However, you didn’t ask, you assumed, thereby stepping, once again, through the portal and into a world of error and contradiction.

          I find it quite comical Mr Godfrey, that a self proclaimed, and dare I say it - absolute, atheist such as yourself, should decry the absolutism of others and by correlation champion the fragment, the multiple, the indeterminate, the heterogeneous!

          You and Peter are faces of the same (absolute) coin.

          His is just the more honest.

          • hudsongodfrey

            You’re right I didn’t ask. And I don’t want to know.

            I was trying to communicate with allthumbs and it came up in the wrong spot. My mistake.

            As for the term atheist I don’t use it much, except where convenient as shorthand for simply not believing. The business of believing in negatives I’ll leave for fools and absolutists. If you’ve misread me thus then by all means count yourself as one or the other or both. Otherwise why take such a negative and abrasive tone with me over matters about which we appear to agree.

            • A Bronte Reader

              My tone is neither “negative nor abrasive” - it is interrogative of the issue you yourself raised as a critique of Peter’s position.

              You decry absolutism.

              I put to you that your atheism is an absolute position.
              The question is entirely legitimate.

              Sly digs at me being a “fool or an absolutist” for asking the obvious only highlight your intellectual retreat.

              • hudsongodfrey

                You don’t want to interrogate my position. Anyone who could assume that simply not believing in god is an absolute position is fabricating a completely baseless assertion. To recoil from an intellectual vacuum such as that is merely to avoid legitimising a fallacy.

                Rejecting absolutes on the other hand seems to involve an absolutely contrary position in itself, so I’m glad I didn’t do that. It would seem internally contradictory.

                What I offered instead was the possibility that the nature of truth has a subjective quality to it while absolutes such that we might conceive them to exist are elusive in reality.

                • A Bronte Reader

                  Mr Godfrey, having seen your posts here and elsewhere on many, many, occasions I shall leave your first paragraph untouched. We could spend all day picking through the logical inconsistency at its core.

                  Let me instead focus on these two quotes from you:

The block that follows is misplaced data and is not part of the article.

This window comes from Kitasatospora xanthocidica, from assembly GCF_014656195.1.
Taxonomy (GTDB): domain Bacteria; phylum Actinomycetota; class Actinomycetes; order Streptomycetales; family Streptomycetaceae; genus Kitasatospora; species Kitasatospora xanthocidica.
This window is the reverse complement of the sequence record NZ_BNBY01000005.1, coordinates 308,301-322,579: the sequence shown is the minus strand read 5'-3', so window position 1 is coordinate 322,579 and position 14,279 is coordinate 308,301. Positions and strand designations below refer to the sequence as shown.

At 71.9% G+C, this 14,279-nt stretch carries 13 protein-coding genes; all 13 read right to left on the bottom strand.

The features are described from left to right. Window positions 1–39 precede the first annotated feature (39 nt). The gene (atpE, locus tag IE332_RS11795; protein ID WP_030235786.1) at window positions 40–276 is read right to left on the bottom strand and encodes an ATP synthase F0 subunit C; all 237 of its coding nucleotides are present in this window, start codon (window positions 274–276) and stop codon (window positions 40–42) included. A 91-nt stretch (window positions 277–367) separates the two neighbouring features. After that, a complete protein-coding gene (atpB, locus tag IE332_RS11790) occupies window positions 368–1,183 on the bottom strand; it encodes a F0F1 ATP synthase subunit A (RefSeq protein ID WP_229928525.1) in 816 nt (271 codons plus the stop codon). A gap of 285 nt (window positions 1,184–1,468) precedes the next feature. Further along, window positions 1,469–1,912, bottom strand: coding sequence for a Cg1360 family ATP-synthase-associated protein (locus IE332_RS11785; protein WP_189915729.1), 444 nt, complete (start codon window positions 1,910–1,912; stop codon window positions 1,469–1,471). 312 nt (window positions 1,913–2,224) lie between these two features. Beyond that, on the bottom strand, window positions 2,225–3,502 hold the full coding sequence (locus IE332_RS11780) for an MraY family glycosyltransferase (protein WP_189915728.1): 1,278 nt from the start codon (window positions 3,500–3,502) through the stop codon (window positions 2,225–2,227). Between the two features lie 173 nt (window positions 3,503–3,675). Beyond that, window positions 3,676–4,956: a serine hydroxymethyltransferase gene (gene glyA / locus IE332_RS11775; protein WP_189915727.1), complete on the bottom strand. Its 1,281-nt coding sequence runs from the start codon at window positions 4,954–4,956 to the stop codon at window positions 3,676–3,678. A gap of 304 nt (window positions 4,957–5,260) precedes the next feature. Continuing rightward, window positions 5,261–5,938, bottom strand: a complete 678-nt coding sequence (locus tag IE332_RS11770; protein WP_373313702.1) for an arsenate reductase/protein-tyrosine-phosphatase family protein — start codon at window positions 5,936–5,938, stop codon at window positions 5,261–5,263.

“absolutes are bound to elude us”

                  “possibility that the nature of truth has a subjective quality”.

                  In light of these views two questions immediately come to mind: the first to the question of absolutes, and the second to the nature of truth.

                  1. Do you see your own atheism; your oft avowed, self proclaimed, status as a “free thinking” atheist, as an absolute position?
                  “Absolute” in the sense : authoritative, mastered, control, understood, autonomous, realised, unconditional, given, decided, certain, infallible, assured, reliable, resolute, indubitable.

                  2. Why do you deny Peter, or others with faith, the right to their “nature of truth”?
                  I am more than happy to hear any responses borne of an epistemological or metaphysical nature - (your well documented disdain for metaphysical questions aside, of course).

                  • hudsongodfrey

                    So you didn’t understand the first paragraph and that entitles you how(?) to go ahead and try to twist a couple of other things I offered.

                    Mine is a position that is amenable to reason and open to modification by new and better ideas. Got any?

                    As for Peter’s belief, or your own by proxy I suspect, you’re welcome them as long as you do recognise that others shouldn’t be expected to accept or comply with them.

                    It was only in order to explain reasons for my non-compliance that I offered an insight into the possibility that there may be (and I think are) many more ways to be right than just the one absolute version of truth that you seem so set upon arguing about.

                    • A Bronte Reader

                      Your natural habit of evasion is tiresome Mr Godfrey.
                      I understood perfectly well your 1st paragraph. I say that it is erroneous to call it, as you do, “a completely baseless assertion”.
                      You doing so however tells me two things; either you refuse to label your staunchly atheist position “absolute”, or you are fearful, rightfully, of the terrible contradiction that such an admission would highlight.